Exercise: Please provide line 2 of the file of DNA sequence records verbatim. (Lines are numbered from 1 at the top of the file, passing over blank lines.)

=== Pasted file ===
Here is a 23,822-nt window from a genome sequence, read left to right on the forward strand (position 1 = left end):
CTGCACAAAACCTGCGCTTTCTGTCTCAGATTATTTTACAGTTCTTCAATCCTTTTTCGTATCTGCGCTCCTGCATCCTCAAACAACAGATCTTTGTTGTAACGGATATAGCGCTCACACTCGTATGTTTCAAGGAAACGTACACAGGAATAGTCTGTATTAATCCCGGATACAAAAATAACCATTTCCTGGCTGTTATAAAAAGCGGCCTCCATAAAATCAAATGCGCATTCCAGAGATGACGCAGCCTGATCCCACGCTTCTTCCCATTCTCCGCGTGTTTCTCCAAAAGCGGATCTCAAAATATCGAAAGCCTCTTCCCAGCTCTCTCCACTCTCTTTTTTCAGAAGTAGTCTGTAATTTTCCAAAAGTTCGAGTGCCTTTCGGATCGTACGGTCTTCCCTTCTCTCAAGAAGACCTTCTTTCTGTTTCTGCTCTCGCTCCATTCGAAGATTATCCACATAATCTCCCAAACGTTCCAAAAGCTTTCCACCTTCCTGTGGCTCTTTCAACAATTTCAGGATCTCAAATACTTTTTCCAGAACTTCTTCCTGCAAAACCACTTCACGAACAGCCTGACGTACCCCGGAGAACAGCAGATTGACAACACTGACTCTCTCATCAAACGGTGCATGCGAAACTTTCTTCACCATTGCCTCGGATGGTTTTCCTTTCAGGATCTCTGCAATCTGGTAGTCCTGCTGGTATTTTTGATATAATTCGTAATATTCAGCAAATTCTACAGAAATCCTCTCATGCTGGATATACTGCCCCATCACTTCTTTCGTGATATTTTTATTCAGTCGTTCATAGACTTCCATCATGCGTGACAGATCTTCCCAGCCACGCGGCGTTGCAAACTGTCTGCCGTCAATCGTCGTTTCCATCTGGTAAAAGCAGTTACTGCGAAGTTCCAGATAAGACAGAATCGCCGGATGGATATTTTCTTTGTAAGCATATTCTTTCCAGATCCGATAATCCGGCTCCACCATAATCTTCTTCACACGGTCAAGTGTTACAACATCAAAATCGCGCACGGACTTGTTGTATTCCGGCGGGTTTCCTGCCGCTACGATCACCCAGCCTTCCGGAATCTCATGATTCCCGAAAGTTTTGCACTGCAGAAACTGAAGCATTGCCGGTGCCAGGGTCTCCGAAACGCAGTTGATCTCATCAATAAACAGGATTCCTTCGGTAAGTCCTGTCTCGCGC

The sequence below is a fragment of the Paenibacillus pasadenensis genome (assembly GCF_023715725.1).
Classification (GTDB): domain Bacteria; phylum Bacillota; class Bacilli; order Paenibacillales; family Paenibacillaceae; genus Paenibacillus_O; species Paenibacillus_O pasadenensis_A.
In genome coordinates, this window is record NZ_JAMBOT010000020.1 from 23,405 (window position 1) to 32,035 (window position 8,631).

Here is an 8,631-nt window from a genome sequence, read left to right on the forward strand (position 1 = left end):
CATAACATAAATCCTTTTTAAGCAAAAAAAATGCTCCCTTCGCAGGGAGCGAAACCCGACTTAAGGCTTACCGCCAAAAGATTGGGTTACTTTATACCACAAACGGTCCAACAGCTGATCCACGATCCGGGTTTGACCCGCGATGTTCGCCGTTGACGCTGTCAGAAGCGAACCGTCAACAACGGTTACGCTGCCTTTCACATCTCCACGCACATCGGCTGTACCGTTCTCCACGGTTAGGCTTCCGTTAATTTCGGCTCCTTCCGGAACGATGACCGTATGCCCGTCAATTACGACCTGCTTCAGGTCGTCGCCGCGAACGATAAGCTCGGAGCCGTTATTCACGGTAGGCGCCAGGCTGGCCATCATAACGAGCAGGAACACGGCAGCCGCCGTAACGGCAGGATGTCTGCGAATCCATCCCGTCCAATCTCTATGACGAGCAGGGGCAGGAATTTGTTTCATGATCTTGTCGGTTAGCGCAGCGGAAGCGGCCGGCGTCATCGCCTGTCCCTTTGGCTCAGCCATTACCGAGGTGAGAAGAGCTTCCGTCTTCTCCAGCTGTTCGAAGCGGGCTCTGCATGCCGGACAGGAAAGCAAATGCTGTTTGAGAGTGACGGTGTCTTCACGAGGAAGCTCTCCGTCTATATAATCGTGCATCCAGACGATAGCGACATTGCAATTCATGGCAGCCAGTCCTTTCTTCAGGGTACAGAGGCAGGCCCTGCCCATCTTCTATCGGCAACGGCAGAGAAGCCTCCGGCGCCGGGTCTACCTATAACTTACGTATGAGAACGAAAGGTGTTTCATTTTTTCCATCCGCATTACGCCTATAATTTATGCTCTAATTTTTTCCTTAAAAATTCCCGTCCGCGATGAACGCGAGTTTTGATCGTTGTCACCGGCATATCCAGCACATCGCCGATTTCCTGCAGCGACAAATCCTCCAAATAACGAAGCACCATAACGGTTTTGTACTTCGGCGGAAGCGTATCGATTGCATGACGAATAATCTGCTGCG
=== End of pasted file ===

CTGCACAAAACCTGCGCTTTCTGTCTCAGATTATTTTACAGTTCTTCAATCCTTTTTCGTATCTGCGCTCCTGCATCCTCAAACAACAGATCTTTGTTGTAACGGATATAGCGCTCACACTCGTATGTTTCAAGGAAACGTACACAGGAATAGTCTGTATTAATCCCGGATACAAAAATAACCATTTCCTGGCTGTTATAAAAAGCGGCCTCCATAAAATCAAATGCGCATTCCAGAGATGACGCAGCCTGATCCCACGCTTCTTCCCATTCTCCGCGTGTTTCTCCAAAAGCGGATCTCAAAATATCGAAAGCCTCTTCCCAGCTCTCTCCACTCTCTTTTTTCAGAAGTAGTCTGTAATTTTCCAAAAGTTCGAGTGCCTTTCGGATCGTACGGTCTTCCCTTCTCTCAAGAAGACCTTCTTTCTGTTTCTGCTCTCGCTCCATTCGAAGATTATCCACATAATCTCCCAAACGTTCCAAAAGCTTTCCACCTTCCTGTGGCTCTTTCAACAATTTCAGGATCTCAAATACTTTTTCCAGAACTTCTTCCTGCAAAACCACTTCACGAACAGCCTGACGTACCCCGGAGAACAGCAGATTGACAACACTGACTCTCTCATCAAACGGTGCATGCGAAACTTTCTTCACCATTGCCTCGGATGGTTTTCCTTTCAGGATCTCTGCAATCTGGTAGTCCTGCTGGTATTTTTGATATAATTCGTAATATTCAGCAAATTCTACAGAAATCCTCTCATGCTGGATATACTGCCCCATCACTTCTTTCGTGATATTTTTATTCAGTCGTTCATAGACTTCCATCATGCGTGACAGATCTTCCCAGCCACGCGGCGTTGCAAACTGTCTGCCGTCAATCGTCGTTTCCATCTGGTAAAAGCAGTTACTGCGAAGTTCCAGATAAGACAGAATCGCCGGATGGATATTTTCTTTGTAAGCATATTCTTTCCAGATCCGATAATCCGGCTCCACCATAATCTTCTTCACACGGTCAAGTGTTACAACATCAAAATCGCGCACGGACTTGTTGTATTCCGGCGGGTTTCCTGCCGCTACGATCACCCAGCCTTCCGGAATCTCATGATTCCCGAAAGTTTTGCACTGCAGAAACTGAAGCATTGCCGGTGCCAGGGTCTCCGAAACGCAGTTGATCTCATCAATAAACAGGATTCCTTCGGTAAGTCCTGTCTCGCGC